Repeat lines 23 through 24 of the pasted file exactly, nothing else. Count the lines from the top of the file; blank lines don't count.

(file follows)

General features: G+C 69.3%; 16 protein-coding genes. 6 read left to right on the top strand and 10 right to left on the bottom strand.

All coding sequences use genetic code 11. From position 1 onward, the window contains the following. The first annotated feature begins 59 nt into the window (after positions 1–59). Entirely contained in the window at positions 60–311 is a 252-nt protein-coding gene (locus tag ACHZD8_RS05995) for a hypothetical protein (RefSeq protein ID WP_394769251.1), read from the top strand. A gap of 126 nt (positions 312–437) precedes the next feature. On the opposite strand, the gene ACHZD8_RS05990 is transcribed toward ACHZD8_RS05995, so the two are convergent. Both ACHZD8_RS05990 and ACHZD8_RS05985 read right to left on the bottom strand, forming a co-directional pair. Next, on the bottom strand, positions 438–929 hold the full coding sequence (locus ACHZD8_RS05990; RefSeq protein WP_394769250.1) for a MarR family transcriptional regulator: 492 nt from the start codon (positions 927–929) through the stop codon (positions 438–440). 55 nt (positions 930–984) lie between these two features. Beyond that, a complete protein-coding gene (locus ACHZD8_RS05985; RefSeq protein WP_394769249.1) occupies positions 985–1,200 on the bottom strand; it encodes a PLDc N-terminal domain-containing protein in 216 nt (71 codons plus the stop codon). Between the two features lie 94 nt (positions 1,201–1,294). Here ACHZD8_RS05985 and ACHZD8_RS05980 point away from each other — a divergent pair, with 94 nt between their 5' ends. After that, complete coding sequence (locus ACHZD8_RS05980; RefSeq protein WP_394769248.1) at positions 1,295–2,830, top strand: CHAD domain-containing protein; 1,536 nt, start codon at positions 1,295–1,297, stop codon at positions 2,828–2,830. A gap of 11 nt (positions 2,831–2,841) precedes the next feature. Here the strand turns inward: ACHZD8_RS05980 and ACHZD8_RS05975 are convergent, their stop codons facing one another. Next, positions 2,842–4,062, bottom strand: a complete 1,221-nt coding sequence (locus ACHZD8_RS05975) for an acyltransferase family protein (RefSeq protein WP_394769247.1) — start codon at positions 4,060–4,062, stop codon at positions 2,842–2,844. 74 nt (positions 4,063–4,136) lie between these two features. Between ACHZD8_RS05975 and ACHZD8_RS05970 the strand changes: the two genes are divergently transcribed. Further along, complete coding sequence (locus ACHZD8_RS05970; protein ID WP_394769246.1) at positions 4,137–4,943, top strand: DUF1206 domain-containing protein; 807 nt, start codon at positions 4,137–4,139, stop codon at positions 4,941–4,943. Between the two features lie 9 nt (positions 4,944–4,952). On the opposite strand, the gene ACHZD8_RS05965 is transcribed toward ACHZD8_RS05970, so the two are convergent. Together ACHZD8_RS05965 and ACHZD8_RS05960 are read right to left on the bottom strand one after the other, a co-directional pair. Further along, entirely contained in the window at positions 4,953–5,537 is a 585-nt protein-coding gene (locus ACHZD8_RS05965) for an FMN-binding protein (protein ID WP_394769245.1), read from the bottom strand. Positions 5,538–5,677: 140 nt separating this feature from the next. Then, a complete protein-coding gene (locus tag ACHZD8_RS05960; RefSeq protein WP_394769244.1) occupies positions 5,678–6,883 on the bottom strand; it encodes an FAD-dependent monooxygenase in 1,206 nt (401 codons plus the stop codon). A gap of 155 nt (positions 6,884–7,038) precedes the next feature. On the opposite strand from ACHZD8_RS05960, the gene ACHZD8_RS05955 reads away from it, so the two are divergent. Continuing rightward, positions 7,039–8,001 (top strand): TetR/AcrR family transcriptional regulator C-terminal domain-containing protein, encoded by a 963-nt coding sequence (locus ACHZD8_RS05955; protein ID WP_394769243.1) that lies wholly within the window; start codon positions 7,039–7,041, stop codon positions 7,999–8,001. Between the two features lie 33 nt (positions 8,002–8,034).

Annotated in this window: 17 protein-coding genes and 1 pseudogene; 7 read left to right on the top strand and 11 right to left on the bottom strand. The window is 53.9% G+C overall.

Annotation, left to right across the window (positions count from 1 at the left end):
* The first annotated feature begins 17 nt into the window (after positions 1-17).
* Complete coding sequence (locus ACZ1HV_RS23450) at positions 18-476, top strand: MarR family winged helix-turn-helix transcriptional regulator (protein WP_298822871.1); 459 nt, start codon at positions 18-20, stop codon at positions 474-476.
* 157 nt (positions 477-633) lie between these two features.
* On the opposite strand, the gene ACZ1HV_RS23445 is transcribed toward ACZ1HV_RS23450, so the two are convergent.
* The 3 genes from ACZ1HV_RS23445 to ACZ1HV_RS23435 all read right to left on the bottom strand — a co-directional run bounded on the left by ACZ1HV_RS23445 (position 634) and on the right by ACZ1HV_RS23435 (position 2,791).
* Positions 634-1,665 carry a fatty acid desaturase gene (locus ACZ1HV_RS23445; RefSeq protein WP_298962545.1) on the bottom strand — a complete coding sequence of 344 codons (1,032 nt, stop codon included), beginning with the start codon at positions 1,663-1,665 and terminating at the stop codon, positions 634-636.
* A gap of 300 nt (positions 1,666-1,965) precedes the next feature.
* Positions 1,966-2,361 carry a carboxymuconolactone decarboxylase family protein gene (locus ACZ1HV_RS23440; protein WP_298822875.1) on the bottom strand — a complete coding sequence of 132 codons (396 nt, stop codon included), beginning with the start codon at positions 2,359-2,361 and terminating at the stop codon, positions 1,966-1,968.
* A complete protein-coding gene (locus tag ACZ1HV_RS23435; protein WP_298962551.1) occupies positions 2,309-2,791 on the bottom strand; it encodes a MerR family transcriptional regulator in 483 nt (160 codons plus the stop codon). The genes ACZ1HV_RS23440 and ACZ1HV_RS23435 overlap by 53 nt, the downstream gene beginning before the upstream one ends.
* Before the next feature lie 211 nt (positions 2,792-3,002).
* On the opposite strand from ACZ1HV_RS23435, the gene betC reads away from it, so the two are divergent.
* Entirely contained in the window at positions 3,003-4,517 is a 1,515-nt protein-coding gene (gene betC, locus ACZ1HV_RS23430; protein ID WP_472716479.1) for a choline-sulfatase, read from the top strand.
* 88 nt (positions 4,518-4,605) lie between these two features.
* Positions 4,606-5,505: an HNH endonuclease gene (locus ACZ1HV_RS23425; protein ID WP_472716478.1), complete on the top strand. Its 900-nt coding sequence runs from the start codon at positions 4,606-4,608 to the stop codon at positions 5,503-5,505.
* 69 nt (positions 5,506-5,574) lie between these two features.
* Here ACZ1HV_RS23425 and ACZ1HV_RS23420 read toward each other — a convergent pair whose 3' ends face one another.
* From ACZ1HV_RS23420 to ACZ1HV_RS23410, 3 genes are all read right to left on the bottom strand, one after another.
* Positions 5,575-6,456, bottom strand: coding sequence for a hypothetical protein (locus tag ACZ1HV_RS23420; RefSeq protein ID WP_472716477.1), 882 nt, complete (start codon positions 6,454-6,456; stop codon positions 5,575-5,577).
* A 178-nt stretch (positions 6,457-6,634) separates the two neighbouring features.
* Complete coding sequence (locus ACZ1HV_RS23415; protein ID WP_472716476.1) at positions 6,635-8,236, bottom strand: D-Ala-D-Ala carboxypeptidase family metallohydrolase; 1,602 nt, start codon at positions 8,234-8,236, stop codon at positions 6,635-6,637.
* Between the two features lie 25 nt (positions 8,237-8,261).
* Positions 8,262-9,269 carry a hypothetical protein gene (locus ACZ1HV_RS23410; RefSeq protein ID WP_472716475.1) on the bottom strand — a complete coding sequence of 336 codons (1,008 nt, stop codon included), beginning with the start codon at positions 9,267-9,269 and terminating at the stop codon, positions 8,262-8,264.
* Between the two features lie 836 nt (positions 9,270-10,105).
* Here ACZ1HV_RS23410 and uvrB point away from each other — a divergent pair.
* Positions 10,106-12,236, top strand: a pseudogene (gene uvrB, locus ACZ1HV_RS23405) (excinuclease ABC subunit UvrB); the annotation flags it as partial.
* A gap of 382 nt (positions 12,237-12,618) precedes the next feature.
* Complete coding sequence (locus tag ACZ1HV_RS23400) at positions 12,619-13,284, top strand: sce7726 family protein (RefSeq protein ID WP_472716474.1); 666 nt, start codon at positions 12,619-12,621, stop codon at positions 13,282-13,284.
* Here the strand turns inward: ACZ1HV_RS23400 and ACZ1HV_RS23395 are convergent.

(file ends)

* A 178-nt stretch (positions 6,457-6,634) separates the two neighbouring features.
* Complete coding sequence (locus ACZ1HV_RS23415; protein ID WP_472716476.1) at positions 6,635-8,236, bottom strand: D-Ala-D-Ala carboxypeptidase family metallohydrolase; 1,602 nt, start codon at positions 8,234-8,236, stop codon at positions 6,635-6,637.